Tony w/ Houston Mayor Annise Parker by Joe Jervis

What happens when you get 36 LGBT bloggers, writers, journalists and editors together in one hotel in Houston for a weekend? They tweet the mayor’s remarks before her opening sentence is finished. They broadcast photos of the speakers even before the mics were pinned to their lapels.  In this town of cowboys, you’d be hard pressed to find a group of sharp shooters faster on the draw than were the attendees at the third annual Haas Jr. Fund LGBT Writers Convening, March 23-24.

Given the many millions of readers who rely on the 36 attendees for their LGBT news, opinions, activism and entertainment, the Haas Jr. Fund makes a wise annual investment in this gathering and attracts high level guest presenters.

At the opening dinner, Annise Parker, the lesbian mayor of Houston, spoke to the group about her career in politics and her personal future plans. She was recently re-elected to a second term as mayor. She spoke of being attacked by a local pastor and other detractors for referring to her long time partner as Houston’s “first lady.”

She said, “They try very hard to be polite, but they also say I am going to hell, in a very polite way.”

Mayor Parker answered questions about marriage equality. Delineating the work at hand on the municipal, state and federal levels, she said, “Marriage is something we can’t fix in our cities. Marriage is something that has to happen at the federal level…While I want very much to marry the person who shared my life for so many years, I have alternatives because I have a certain level of economic security. Marriage is great, but if you don’t have the ability to earn a living wage and to support yourself and your spouse, then we haven’t given you very much.”

In response to questions geared to elicit some disclosure of interest in running for higher office, Mayor Parker said that while she has enjoyed her years as an elected official, she hopes that her next job will be as a CEO of some sort.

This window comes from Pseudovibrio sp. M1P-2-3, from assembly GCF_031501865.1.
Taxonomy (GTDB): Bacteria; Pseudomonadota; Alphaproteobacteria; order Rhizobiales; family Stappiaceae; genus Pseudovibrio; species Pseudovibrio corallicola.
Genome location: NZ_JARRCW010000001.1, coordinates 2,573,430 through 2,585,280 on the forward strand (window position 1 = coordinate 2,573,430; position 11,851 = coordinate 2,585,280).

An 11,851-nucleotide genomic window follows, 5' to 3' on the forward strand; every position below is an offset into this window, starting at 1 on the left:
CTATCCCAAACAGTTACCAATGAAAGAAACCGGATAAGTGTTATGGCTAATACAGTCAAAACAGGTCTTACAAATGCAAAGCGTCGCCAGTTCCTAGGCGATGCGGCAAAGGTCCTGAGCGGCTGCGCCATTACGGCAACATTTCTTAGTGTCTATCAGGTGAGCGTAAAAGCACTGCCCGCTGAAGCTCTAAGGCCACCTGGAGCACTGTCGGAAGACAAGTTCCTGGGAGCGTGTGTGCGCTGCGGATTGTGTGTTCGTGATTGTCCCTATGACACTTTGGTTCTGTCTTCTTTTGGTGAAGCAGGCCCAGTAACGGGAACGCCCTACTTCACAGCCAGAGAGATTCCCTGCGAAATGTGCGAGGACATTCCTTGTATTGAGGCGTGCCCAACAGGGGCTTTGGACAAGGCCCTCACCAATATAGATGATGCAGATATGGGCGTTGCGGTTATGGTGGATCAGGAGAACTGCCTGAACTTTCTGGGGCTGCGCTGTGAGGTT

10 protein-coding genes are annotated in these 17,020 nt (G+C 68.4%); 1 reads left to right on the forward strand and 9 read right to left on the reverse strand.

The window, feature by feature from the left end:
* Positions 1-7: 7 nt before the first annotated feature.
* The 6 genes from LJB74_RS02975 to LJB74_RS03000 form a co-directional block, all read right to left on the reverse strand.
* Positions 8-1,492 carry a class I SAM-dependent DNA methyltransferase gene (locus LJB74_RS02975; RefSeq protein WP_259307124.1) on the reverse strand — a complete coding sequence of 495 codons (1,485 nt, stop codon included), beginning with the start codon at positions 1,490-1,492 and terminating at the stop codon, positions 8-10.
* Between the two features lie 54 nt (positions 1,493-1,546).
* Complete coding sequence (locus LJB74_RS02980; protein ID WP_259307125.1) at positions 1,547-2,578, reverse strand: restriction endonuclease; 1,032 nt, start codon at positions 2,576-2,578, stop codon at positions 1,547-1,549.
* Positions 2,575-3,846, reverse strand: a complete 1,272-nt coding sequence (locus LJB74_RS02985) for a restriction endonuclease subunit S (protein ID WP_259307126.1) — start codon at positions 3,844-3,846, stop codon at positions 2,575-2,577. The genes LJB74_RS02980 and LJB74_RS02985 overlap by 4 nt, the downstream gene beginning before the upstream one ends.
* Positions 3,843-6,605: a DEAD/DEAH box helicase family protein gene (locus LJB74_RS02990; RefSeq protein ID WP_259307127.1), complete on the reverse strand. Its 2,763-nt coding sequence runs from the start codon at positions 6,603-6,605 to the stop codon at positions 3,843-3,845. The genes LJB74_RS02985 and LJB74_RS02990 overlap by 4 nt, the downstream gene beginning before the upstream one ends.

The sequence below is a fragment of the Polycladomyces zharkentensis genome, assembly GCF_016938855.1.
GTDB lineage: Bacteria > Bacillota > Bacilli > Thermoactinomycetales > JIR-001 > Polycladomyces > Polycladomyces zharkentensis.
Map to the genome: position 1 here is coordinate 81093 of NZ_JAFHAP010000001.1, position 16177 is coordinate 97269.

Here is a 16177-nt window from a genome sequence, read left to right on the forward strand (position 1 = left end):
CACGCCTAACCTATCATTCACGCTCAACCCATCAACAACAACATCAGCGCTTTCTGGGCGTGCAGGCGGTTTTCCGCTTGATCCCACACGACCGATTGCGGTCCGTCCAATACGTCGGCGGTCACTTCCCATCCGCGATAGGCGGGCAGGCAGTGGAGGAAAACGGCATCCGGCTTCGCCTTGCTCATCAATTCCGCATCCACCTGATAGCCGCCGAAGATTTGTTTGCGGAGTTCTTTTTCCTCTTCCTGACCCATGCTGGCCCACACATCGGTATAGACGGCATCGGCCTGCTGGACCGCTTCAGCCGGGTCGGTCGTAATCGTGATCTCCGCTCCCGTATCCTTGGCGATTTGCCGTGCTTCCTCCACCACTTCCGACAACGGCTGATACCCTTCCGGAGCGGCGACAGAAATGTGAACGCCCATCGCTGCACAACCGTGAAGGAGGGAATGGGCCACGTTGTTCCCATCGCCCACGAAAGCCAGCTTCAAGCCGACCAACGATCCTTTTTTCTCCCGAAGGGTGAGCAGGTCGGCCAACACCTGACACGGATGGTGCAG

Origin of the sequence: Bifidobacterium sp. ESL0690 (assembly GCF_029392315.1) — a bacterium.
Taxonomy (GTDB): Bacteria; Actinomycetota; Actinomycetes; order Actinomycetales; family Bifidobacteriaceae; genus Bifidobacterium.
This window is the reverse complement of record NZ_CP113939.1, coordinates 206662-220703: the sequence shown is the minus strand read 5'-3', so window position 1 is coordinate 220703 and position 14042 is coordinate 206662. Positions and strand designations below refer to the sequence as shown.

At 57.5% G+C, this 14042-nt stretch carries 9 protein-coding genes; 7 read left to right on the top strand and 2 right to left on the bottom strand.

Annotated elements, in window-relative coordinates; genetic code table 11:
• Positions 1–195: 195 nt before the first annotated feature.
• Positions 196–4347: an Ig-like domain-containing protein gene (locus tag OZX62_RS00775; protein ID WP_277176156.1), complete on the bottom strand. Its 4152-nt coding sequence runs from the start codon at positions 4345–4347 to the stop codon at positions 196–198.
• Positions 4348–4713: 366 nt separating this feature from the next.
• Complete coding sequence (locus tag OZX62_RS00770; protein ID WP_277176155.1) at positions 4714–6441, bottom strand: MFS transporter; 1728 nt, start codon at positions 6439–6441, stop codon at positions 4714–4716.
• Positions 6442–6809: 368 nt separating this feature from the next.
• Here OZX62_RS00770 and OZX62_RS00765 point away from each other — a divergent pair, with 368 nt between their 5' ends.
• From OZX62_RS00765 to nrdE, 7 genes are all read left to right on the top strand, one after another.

On the subject of marriage equality, the group became testy early in the weekend. Many resented the apparent commandeering of the agenda by this one issue, and pains were taken to keep it from consuming the discussion.  On the other hand, a relentless parsing of President Obama’s performance for the LGBT community did not seem to disturb anyone in the room.

Presenter Clarke Cooper, Executive Director of Log Cabin Republicans was facing a tough crowd. His co-presenter was Jerame Davis, Executive Director of the National Stonewall Democrats. Aware of the room’s general feeling of distrust for the proposition that anyone could be both gay and Republican, Cooper invoked the principle that the 20 percent of a man that is your enemy does not overcome the 80 percent that is your friend. The attendees, on their best behavior, largely treated disagreeable words and positions with silence. This was not reserved exclusively for Republican presenters. Steve Walker, deputy political director of the Democratic National Committee, stayed so carefully on message that his words also received the silent treatment.

Nina Perales, Vice President of Litigation, MALDEF, spoke about minority voter disenfranchisement through redistricting and voter suppression tactics, a subject of particular concern to the LGBT community of South Florida where redistricting is often an injurious distortion.

The most entertaining speaker of the weekend was Mara Keisling, executive director of the National Center For Transgender Equality.  She got a big laugh when she said, “We have not trans-jacked the gay rights movement. I’d like to. I think it could use it.”

Vist for more information about the work of the Haas Jr. Fund for the LGBT community.

Watch a video of Mayor Parker’s words: